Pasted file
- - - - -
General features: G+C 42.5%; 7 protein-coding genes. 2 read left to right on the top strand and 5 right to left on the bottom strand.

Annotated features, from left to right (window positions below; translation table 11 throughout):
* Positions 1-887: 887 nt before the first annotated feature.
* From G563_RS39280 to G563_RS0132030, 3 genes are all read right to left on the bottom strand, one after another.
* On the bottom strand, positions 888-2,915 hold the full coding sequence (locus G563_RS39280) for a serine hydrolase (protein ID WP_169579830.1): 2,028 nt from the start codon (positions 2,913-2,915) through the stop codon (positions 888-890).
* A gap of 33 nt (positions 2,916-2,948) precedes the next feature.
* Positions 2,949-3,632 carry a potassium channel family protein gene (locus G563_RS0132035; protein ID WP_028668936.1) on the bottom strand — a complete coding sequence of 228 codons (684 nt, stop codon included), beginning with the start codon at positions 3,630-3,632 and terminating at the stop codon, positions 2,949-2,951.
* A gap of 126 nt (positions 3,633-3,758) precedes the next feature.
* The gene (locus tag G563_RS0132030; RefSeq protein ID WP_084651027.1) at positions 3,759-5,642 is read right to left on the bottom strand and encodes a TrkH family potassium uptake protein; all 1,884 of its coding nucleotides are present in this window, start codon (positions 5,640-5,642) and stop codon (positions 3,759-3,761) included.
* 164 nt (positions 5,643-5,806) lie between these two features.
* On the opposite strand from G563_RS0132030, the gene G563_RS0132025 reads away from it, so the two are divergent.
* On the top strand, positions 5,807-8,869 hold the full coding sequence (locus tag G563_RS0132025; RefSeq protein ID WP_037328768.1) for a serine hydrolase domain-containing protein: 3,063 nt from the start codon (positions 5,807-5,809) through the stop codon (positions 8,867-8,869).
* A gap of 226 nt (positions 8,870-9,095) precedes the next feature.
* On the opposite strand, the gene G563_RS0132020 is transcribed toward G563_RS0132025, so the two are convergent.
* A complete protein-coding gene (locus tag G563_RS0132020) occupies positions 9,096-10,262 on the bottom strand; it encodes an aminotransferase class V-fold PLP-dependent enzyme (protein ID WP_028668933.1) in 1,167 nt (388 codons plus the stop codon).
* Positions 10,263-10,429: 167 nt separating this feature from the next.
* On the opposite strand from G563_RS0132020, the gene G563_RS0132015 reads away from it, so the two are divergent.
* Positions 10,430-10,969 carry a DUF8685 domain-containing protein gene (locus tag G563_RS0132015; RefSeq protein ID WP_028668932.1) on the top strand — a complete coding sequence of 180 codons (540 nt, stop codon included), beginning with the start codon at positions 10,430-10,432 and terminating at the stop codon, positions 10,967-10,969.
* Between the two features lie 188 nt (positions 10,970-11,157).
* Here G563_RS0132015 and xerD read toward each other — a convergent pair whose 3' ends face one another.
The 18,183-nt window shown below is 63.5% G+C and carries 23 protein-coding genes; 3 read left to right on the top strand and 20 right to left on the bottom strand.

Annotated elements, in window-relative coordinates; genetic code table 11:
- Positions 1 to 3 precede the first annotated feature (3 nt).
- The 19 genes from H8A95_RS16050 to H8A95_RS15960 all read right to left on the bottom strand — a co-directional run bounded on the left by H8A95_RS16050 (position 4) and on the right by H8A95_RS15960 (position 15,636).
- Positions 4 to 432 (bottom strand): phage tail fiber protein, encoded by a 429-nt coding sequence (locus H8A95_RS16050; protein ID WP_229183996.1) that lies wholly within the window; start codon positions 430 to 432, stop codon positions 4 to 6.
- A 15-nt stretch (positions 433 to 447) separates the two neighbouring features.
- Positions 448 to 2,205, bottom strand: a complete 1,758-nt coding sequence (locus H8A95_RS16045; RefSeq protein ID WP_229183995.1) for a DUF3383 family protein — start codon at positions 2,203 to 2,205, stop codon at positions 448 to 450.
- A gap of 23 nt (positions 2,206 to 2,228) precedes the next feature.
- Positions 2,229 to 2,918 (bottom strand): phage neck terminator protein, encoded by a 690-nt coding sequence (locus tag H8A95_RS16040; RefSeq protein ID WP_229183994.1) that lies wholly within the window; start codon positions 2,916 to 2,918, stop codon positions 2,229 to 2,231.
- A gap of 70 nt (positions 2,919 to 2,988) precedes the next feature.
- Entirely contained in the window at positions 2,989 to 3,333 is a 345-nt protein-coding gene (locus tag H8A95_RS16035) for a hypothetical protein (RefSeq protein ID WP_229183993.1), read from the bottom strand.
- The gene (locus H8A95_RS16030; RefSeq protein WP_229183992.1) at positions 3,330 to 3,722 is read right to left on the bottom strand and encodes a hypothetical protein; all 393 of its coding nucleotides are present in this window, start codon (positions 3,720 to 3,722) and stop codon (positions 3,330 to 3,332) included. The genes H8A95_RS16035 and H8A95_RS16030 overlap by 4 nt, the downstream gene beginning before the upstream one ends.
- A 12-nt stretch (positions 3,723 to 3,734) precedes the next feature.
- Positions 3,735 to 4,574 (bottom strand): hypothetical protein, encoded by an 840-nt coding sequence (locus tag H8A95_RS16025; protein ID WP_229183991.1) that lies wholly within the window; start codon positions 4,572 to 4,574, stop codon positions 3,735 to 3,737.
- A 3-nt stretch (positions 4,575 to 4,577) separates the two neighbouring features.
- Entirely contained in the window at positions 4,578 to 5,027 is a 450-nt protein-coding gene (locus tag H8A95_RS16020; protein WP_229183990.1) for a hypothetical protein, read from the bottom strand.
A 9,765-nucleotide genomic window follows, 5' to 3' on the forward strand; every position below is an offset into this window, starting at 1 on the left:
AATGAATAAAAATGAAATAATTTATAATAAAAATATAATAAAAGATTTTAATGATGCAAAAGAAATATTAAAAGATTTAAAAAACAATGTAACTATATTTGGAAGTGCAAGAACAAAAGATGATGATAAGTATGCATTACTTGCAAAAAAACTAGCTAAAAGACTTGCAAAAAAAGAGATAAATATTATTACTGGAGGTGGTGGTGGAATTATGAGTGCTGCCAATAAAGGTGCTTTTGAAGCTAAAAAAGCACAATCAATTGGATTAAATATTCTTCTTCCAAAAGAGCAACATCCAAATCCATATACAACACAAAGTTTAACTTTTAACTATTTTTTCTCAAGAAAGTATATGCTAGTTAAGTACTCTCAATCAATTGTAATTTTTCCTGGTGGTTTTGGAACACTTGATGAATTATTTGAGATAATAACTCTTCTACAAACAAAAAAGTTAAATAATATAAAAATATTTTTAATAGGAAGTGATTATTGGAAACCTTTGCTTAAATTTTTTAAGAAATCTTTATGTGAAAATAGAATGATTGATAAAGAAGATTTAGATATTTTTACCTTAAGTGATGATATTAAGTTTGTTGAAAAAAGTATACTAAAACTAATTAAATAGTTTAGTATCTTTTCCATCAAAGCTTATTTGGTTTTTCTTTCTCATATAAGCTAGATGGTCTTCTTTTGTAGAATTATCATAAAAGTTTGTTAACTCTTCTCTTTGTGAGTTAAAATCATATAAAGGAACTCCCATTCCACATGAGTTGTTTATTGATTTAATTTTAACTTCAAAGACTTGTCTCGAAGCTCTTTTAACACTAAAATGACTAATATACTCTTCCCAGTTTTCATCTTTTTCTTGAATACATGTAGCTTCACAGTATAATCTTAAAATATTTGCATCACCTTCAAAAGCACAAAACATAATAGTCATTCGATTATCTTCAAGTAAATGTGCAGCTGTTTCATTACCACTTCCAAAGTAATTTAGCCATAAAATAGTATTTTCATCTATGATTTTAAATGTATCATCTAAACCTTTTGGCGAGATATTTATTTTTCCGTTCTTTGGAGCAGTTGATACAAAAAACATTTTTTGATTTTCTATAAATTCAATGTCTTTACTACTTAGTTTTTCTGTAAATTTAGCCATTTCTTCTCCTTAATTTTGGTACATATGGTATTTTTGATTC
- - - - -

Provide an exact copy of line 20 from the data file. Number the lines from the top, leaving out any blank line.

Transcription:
* Here G563_RS0132015 and xerD read toward each other — a convergent pair whose 3' ends face one another.